This weekend, I’m participating in a project called Re-Frame: A Gathering at Links Hall. Tickets are available here. I’ll be one of the featured performers on Friday, 12/16, and a supporting artist on Saturday and Sunday. For those of you who can’t make it, here’s the current draft of what I’ll be performing.
All enter, chanting, Rebecca leading call-and-response. Chants include:
Everyone but Rebecca fades off to the sides
I’ve been following the Occupy Wall Street movement with some interest. I have friends who live in New York City who are pretty involved. I have friends in Chicago who are regularly across from the Federal Reserve Building at Jackson and LaSalle, as part of Occupy Chicago. And I love the concept of the Occupy movement: of grassroots democracy, of consensus building, of acknowledging the wealth and income disparities which have been growing in the United States for years.
Chanting, alone: We are the ninety nine percent!
Sort of embarrassed at being alone: It’s easy to justify not being an active participant, to justify watching from the sidelines. I’m busy. What does one do at an occupation, hour after hour? And – as the Occupy movement continues into the winter – the ever-dropping temperatures and ever-growing threat of cold rain and snow.
And always in the back of my mind, the question: As a queer, transgender woman, what’s my place in the Occupy movement? Where do I fit in the ninety nine percent?
In some ways, the Occupy Movement makes me think of the uproar surrounding invasive screenings by the TSA at airports:
Brief scene of Rebecca being stopped by an embarrassed worker – “The scanner showed an…um…anomoly around..um…” (gestures to crotch) – while everyone else walks by without incident
Minorities – transgender people, the disabled population, women wearing burkas, anyone who looks too ‘ethnic’ – have been getting singled out by security for years. The TSA specifically put out a notice to be on the lookout for people whose documentation didn’t match their ‘perceived gender.’ Sure, it could pick up those rascally cross-dressing terrorists, but it was more likely to impact people like me.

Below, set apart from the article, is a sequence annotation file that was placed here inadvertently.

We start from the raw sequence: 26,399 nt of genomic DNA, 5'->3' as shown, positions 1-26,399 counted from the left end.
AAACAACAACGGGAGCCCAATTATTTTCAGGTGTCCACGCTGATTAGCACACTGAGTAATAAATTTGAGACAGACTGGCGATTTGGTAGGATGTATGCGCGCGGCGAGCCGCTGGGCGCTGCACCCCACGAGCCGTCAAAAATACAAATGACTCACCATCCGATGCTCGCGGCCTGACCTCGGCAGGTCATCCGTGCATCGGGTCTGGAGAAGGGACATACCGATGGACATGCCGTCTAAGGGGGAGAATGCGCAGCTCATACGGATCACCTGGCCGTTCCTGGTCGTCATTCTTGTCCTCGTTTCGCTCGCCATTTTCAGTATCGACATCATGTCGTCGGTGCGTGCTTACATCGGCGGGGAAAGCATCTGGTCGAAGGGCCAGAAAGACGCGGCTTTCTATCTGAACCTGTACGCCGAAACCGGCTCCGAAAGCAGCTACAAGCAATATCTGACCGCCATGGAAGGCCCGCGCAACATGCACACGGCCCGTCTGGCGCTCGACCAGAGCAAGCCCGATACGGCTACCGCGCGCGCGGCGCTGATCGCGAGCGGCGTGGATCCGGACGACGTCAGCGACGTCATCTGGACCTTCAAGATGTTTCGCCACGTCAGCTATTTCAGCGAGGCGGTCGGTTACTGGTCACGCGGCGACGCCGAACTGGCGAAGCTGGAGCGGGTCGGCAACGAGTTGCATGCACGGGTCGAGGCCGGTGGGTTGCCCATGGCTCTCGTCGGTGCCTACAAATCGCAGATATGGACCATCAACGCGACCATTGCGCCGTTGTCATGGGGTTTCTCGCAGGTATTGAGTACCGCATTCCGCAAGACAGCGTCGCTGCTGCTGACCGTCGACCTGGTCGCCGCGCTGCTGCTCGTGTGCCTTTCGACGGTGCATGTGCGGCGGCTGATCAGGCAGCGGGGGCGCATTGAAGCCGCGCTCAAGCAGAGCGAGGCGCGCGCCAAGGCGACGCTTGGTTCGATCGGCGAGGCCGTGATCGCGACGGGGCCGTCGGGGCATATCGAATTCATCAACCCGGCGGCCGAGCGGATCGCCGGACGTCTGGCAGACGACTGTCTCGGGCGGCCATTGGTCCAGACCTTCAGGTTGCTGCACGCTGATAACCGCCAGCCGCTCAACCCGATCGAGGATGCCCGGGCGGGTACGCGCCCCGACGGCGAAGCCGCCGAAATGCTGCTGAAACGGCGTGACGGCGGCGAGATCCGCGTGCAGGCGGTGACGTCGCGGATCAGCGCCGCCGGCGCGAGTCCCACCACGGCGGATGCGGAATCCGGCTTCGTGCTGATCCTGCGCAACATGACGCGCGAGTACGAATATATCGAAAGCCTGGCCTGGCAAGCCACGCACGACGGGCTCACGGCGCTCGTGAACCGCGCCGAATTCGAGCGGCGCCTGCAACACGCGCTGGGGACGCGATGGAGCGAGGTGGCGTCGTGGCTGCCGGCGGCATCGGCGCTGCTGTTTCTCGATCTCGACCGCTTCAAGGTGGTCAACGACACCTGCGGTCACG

But when invasive screenings began to impact straight, white, able-bodied men, suddenly there was cause for concern. There were extensive news reports and investigative stories. There were congressional hearings.
Where was my congressional hearing?
Back at the Occupy movement, the mainstream financial and employment sectors have always been targeting minorities for discriminatory treatment. A disproportionate number of transgender women turn to sex work because we aren’t seen as fit to employ.
And yet, I can’t help but feel giddy at the Occupy movement: people taking to the street, making their voices heard to authority, calling out the injustices built into the very foundation of the American economy. How could that not be exciting? And from people my age! And younger! A population seen as apathetic, on FaceBook instead of making face-to-face connections, too lazy to be activists.
Everyone comes back for more OWS chanting. Everyone but Rebecca leaves through the main entrance.
The Occupy movement has reminded me what it means to work within a system, versus protesting it entirely. I’m hoping Occupy figures out how to balance those extremes, and that it finds a way to turn general sentiments of dissatisfaction into lasting political change. At the same time, the tools The System gives us aren’t always that useful.
I’m currently trying to get a new passport. My old one, which I received in 2007, has my old name, a really old photo, and says – in big bold letters – MALE. But under the Obama Administration, and Secretary of State Hillary Clinton, it’s become (relatively) easy to get a new, corrected passport. You need court documentation of the name change (check) and a letter from a doctor saying you’ve met certain criteria (easily acquired). So I put everything together – my old passport, my name change documentation, the letter from my doctor, and the passport application itself – and sent it off to the passport office in New Hampshire.
Things are never that easy.